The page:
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SKU: Y110 Category: Tags: ,

Fire Service Buckle

$125.00

Condition: Excellent

Available

Description

Product Description: This is an appealing buckle of a very scarce Fire Service Buckle for the Rheinland, likely dating from the interwar period. It is made of a brass alloy that has a lovely, dark bronze finish that is almost completely intact, with some minor age toning.. The front of this Fire Service Buckle bears a laurel wreath surrounding a pebbled roundel, as is typical for German buckles of this type; the pebbled roundel is adorned with a Rheinland crest. This buckle retains nearly all of the original detail, and shows only light wear overall. The reverse of the buckle is intact and complete, with fittings that would enable it to be worn on an officer type belt, all with the same matching deep bronze finish and age patination. There is no manufacturer marking. These regional fire service buckles were not made in huge quantities, making them difficult to find today; this is an attractive example in excellent overall condition.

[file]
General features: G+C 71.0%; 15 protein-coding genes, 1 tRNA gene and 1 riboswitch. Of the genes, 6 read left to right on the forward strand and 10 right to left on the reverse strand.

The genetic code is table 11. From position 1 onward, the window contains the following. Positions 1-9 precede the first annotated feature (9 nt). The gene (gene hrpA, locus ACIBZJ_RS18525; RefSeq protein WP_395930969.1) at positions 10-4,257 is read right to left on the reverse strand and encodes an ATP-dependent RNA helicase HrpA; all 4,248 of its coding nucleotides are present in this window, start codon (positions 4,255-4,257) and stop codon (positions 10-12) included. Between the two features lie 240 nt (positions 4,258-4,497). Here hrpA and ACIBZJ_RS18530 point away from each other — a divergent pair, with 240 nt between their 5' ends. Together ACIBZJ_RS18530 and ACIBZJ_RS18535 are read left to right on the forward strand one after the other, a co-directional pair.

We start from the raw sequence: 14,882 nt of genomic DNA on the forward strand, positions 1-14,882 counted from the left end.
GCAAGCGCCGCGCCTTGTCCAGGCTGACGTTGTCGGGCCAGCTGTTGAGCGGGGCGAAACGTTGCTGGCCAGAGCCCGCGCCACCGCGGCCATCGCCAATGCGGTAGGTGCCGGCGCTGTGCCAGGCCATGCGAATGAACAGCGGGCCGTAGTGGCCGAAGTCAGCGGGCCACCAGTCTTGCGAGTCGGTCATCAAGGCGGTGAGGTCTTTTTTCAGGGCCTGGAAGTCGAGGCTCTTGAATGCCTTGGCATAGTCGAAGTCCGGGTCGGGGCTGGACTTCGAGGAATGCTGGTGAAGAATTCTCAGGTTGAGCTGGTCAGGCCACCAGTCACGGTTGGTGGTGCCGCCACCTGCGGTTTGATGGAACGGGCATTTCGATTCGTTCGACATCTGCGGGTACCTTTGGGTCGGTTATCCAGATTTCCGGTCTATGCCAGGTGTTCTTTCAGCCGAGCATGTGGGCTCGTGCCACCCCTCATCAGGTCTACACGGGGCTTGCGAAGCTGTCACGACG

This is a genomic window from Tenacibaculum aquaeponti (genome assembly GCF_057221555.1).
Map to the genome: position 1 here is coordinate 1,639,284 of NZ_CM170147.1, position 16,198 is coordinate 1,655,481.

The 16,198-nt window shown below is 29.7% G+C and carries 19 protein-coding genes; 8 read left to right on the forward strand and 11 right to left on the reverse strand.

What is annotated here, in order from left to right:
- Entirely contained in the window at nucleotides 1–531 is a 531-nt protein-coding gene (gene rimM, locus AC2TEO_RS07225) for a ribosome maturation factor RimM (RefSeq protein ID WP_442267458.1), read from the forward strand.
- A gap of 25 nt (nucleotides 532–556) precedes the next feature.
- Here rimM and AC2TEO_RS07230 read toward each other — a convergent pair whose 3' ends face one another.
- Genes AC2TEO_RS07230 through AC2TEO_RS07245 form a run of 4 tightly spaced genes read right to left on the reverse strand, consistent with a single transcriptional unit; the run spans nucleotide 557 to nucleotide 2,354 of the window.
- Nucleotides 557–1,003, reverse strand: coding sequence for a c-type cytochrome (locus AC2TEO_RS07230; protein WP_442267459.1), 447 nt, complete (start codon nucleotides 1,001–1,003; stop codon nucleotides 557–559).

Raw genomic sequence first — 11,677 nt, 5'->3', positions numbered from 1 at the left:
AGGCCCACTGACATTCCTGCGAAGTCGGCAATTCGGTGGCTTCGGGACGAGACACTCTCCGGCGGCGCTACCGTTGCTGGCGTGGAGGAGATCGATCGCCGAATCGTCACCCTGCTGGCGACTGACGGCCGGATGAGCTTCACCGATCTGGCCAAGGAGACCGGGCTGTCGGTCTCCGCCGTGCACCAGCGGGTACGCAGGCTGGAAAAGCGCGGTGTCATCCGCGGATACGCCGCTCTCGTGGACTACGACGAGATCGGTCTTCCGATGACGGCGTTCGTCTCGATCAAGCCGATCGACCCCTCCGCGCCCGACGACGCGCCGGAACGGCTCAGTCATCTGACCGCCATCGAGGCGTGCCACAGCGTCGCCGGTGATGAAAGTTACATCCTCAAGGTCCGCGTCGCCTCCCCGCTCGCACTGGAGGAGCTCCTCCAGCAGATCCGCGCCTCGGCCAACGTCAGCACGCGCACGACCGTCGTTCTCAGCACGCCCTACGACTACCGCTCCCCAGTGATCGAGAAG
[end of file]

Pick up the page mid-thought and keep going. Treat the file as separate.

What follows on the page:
Historical Description:  The belt buckle was an important part of the regalia worn by all uniformed military, civil, political and paramilitary organizations during the Third Reich. The belt (“Koppel”) was part of the uniform, and would always be worn while on duty. The belt buckle (“Koppelschloss”) was generally specific to each organization, with many organizations having separate belt buckles for officers and for enlisted personnel, sometimes with different colors and finishes to further denote specific purposes. The buckles were adorned with various mottos and designs specific to the organizations for which they were intended. Many designs used the German national eagle emblem, in a variety of forms. Belt buckles were worn with uniforms ranging from finely tailored officer parade uniforms, to the issue uniforms of enlisted soldiers in combat. Generally speaking, most German belt buckles of the Third Reich were made with two prongs on the reverse, to allow the buckle to be worn and adjusted on a belt. The buckle had a catch that would mate with a hook on the belt, when worn. The earliest Third Reich buckles were often made of brass, or nickel silver. Later, aluminum became very common, and was used on private purchase as well as enlisted buckles of the German military, with or without a painted or plated finish. After WWII began, most enlisted military buckles were steel. Nazi belt buckles were popular souvenirs for Allied troops who served in Europe. Some types were made by the millions and remain quite common today. Others were made in limited numbers and are very rare.

 

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